How to Pray At A Shrine: Teach Me, TOM Senpai!

Shrines are popular tourist spots in Japan. Japanese shrines welcome everyone, no matter your faith, so you can easily go to a shrine to pray.

Check out how to enjoy shrines as well as the etiquette you should know so you can enjoy these beautiful, historic buildings and Japanese culture even more deeply!

1) Bow before passing under the torii gate.

The gates at the entrance of shrines are called “torii”. They signify that the area beyond them is where the gods reside. You can think of it as the entranceway. First, you should bow to the torii before you cross it to let the gods know that you’re coming in.

2) Purify your mouth and hands at the temizuya before you pray.

Once you’ve crossed the torii, purify your hands and mouth at the temizuya before you pray. It looks like a little water fountain. To wash your hands is to purify your body, and when you wash your mouth, you purify your heart.

The steps are a little complicated, but please do your best to learn them so you can try them out when you’re at a shrine!

1. Use the ladle in your right hand to scoop water and pour it over your left.
2. Switch the ladle to your left hand and pour water over your right.
3. Pour water into your left hand and rinse out your mouth. (*Don’t put your mouth on the ladle!)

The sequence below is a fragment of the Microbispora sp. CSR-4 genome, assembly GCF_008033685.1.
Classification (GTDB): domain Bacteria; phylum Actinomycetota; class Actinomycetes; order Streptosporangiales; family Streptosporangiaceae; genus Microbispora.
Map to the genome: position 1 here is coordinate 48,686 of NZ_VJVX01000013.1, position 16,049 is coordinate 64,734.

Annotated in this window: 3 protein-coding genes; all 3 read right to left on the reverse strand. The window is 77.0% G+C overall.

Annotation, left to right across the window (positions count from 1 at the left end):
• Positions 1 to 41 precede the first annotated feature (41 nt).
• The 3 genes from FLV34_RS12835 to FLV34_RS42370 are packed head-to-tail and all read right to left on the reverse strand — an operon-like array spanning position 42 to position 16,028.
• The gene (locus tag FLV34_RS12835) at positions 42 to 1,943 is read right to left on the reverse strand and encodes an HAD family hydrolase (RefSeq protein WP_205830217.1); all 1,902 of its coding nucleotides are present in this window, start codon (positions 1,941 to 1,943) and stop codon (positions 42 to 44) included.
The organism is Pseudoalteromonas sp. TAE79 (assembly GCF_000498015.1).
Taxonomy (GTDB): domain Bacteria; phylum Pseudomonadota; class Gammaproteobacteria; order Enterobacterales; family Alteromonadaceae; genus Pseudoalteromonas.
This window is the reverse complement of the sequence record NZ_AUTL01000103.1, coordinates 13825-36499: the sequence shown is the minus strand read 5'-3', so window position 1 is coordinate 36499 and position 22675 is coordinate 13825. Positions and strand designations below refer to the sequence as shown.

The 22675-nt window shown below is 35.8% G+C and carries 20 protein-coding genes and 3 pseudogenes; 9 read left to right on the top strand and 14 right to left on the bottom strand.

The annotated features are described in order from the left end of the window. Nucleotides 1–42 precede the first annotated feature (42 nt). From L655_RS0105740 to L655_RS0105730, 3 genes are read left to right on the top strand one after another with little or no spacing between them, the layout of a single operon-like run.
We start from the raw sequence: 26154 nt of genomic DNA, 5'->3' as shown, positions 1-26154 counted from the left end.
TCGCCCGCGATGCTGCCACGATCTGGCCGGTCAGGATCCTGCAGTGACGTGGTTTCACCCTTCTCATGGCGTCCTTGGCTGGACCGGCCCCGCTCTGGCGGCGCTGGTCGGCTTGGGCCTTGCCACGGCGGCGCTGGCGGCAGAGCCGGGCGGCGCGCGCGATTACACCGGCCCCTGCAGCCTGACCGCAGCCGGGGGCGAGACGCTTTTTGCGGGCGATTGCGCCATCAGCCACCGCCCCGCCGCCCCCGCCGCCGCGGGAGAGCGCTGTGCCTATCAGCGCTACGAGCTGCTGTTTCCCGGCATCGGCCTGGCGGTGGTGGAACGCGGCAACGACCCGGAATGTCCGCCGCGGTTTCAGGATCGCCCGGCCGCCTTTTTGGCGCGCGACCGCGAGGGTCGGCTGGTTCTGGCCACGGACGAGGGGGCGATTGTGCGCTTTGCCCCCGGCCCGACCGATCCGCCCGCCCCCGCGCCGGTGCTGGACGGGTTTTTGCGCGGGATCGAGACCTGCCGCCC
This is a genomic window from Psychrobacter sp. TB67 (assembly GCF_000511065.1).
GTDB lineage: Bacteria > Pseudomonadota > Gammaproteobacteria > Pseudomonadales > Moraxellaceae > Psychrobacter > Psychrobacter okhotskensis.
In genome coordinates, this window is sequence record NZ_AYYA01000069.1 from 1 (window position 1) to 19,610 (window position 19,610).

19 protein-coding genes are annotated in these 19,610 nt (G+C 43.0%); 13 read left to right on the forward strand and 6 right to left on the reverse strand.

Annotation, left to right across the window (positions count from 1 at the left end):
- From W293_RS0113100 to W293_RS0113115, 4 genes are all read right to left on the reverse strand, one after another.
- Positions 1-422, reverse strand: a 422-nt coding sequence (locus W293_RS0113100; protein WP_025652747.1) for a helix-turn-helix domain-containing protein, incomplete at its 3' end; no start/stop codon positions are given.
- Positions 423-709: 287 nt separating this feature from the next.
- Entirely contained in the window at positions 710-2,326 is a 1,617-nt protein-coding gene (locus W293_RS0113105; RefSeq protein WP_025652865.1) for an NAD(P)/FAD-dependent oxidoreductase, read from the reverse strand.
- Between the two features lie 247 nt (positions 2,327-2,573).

4. Rinse your left hand again.
5. Lift the ladle so the scoop is in the air so the remaining water flows over the ladle’s handle to purify the ladle itself.
6. Gently put the ladle back to its original position.

What do you think? Does it seem hard? It would be good to memorize these, but some shrines have helpful instructions with illustrations near the temizuya, so take a look around if you need the help!

(By the way, there are many temizuya that have the water flowing out of a dragon’s mouth or that have dragon carvings on them. This is because dragons are called the gods of water.)

How To Purify Your Hands

3) Face the main shrine and gently toss your money offering into the offertory box.

We offer money to the gods to show our gratitude. It doesn’t matter how much you decide to give them. There are many people who offer 5 yen, because the word for 5 yen is “go-en”. This is the same as a respectful word for “bonds between people,” especially relationships, so people offer 5-yen as a punny wish for healthy relationships.

Please make sure not to throw the money violently into the box! Gently, politely tossing the money inside is considered good etiquette.

4) Ring the bell.

If you look up at the main shrine, you’ll see a big bell over your head. Grab the rope or cloth hanging from the bell and ring it loudly. This is done to call the gods. Also, the sounds of bells have the power to drive away evil, so the person ringing it will be purified as well.

5) Bow twice, clap twice, bow once.

It’s finally time to pray! Do your best to remember these steps. There are some shrines that have illustrated instructions, so keep an eye out if you need help.

1. Bow twice deeply.
2. Clap twice with your hands in front of your chest.
3. Keep your hands together and silently pray to the gods by offering them your gratitude and wishes.
4. Bow deeply once more.

1. Bow Twice; 2. Clap Twice; 3. Express Gratitude and Pray; 4. Bow Once

6) When you leave the compound by way of the torii gate, turn around to face the main shrine and bow once.

This is how you thank the gods for letting you visit.

Also, shrines and temples are extremely spiritual places. Please be careful not to make too much noise and enjoy the tranquil atmosphere.

This is a Tokyo Otaku Mode original article.


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